- 1558-2000 (Creation)
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0.44 cubic metres
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The church of St Denys, York, was first mentioned in 1154-c.1170 when the advowson was given to St Leonard's Hospital for the support of the poor and infirm. The hospital held the advowson until the Dissolution of the Monasteries in the sixteenth century, at which time it passed to the Crown. It was transferred to the Archbishop of York in 1868.
The city parishes of St Denys and St George were joined in 1586. The resulting parish of York, St Denys with St George consisted partly of a chapelry at Naburn, which was detached to form a parish in its own right in 1842. In 1955 the benefice was united with York St Margaret with St Peter-le-Willows, followed by a union of the two parishes in 1974.
In 1976 the benefice was further consolidated with All Saints Pavement and St Crux with St Saviour, and St Sampson with Holy Trinity, Kings Court. In 1997 this arrangement was dissolved into three benefices once more, one of which became known as simply York, St Denys, which is also currently the name of the modern parish.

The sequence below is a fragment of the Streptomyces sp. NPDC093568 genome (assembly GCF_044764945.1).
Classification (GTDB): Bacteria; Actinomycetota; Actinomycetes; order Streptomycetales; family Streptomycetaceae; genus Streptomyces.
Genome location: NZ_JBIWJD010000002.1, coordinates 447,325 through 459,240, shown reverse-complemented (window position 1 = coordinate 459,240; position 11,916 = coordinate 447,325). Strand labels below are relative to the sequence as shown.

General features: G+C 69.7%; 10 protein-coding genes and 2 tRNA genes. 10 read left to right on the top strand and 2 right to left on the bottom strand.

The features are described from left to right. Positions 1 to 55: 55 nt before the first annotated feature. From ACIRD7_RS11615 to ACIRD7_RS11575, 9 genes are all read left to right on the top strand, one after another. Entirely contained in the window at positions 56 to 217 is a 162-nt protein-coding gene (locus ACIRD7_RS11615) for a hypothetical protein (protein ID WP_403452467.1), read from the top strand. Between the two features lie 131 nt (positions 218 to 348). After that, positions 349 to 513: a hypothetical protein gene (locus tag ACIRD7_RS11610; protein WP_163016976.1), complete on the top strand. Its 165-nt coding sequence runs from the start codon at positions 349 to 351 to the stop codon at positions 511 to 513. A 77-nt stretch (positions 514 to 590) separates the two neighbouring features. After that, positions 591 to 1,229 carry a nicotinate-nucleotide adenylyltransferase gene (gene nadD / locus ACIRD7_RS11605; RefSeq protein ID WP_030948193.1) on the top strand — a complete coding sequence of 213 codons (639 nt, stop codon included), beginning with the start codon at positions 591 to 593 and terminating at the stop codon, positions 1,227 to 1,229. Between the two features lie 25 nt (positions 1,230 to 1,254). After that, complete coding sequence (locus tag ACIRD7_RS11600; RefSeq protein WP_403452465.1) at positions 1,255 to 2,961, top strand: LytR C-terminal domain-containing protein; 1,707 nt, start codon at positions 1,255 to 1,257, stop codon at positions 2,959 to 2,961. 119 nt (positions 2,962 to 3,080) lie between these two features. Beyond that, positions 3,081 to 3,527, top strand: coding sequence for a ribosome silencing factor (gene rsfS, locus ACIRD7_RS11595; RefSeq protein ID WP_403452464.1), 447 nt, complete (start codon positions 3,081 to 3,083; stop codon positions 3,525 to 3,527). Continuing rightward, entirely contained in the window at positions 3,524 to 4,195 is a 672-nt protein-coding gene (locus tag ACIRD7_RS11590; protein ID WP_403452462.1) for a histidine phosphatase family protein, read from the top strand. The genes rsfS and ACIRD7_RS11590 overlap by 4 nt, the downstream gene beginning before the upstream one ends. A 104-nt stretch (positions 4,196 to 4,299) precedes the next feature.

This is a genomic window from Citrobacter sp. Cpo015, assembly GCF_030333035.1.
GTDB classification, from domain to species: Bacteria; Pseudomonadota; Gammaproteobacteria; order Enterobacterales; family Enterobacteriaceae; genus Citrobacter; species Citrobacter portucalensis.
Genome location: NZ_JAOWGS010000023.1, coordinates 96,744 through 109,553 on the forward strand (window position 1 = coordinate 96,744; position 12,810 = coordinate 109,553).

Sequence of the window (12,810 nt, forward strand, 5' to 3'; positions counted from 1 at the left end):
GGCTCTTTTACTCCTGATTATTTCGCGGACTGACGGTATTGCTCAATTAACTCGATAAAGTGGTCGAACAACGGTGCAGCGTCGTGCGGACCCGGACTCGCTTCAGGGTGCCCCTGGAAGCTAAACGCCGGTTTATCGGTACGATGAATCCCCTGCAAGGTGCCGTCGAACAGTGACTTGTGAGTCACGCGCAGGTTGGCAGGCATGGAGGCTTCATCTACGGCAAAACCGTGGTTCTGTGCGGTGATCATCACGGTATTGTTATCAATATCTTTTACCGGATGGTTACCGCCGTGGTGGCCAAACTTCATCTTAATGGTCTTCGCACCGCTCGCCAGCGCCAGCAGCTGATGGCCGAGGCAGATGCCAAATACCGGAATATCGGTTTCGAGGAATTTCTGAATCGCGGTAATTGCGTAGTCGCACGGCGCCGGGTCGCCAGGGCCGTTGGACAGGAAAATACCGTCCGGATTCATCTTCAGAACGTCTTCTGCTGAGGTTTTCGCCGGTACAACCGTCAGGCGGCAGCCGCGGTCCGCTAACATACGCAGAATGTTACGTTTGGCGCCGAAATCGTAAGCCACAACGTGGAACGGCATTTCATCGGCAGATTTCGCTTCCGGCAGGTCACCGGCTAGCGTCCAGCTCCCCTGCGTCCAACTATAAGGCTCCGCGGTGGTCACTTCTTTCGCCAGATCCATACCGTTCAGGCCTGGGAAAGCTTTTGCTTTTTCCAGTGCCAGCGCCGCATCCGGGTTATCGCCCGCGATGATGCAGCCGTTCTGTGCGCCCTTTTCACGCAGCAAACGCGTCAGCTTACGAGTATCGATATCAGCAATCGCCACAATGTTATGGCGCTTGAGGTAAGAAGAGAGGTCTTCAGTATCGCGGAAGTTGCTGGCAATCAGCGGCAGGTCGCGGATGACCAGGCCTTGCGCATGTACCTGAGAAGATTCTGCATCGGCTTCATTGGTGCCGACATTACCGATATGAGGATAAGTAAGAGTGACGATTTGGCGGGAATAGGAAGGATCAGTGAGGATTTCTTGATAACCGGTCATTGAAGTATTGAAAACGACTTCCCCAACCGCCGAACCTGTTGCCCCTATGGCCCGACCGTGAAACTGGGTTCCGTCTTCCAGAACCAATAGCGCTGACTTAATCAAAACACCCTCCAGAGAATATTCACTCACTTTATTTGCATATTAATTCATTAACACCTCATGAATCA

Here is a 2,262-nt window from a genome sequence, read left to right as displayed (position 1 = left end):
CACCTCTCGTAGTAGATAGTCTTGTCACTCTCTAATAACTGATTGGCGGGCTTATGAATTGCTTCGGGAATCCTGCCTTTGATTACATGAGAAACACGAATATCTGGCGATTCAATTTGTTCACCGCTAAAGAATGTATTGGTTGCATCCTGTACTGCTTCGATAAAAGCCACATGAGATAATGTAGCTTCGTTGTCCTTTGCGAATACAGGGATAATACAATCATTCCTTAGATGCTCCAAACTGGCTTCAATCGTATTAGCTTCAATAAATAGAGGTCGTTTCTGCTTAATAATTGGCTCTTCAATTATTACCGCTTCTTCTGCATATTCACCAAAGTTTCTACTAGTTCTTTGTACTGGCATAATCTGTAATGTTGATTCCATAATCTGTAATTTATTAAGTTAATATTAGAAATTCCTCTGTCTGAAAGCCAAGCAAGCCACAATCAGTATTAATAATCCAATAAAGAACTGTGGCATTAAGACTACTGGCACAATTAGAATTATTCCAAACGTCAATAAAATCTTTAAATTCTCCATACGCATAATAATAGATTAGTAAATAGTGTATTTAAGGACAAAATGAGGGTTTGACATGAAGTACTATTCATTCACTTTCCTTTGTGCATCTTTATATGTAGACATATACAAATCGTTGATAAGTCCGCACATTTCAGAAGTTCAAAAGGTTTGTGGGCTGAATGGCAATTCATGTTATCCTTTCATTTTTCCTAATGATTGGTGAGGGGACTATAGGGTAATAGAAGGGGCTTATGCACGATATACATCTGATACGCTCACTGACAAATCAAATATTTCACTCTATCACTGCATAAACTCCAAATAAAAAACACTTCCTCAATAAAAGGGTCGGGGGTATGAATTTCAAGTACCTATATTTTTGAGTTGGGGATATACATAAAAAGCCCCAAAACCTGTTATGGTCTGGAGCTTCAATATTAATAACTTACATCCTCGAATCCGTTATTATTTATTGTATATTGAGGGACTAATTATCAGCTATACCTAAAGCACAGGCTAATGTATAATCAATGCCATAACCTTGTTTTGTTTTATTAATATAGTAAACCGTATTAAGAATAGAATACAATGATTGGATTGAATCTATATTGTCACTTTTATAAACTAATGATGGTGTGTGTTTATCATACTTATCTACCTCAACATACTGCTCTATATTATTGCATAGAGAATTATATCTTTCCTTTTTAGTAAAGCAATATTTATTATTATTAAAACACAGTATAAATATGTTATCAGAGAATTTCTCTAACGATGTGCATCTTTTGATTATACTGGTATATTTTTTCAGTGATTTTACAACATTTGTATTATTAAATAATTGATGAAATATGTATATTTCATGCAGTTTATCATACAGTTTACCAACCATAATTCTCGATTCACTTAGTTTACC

The parish of St Denys comprises the segment within the York city walls which is south of the river Foss. The church of St George was reportedly left to ruin after 1586, but the location of the church is shown on an 1852 Ordnance Survey plan. Sections of the fabric date from the thirteenth to fifteenth centuries, and the church possesses a notable collection of stained glass from the fourteenth century onwards, with some perhaps even earlier. The east window was restored in the 1970s and bears a fifteenth century depiction of St Denys, the patron saint of France and Paris. In 1798 the chancel and spire were removed and the Norman doorway was moved. The tower was rebuilt in 1846 by architect Thomas Pickersgill.
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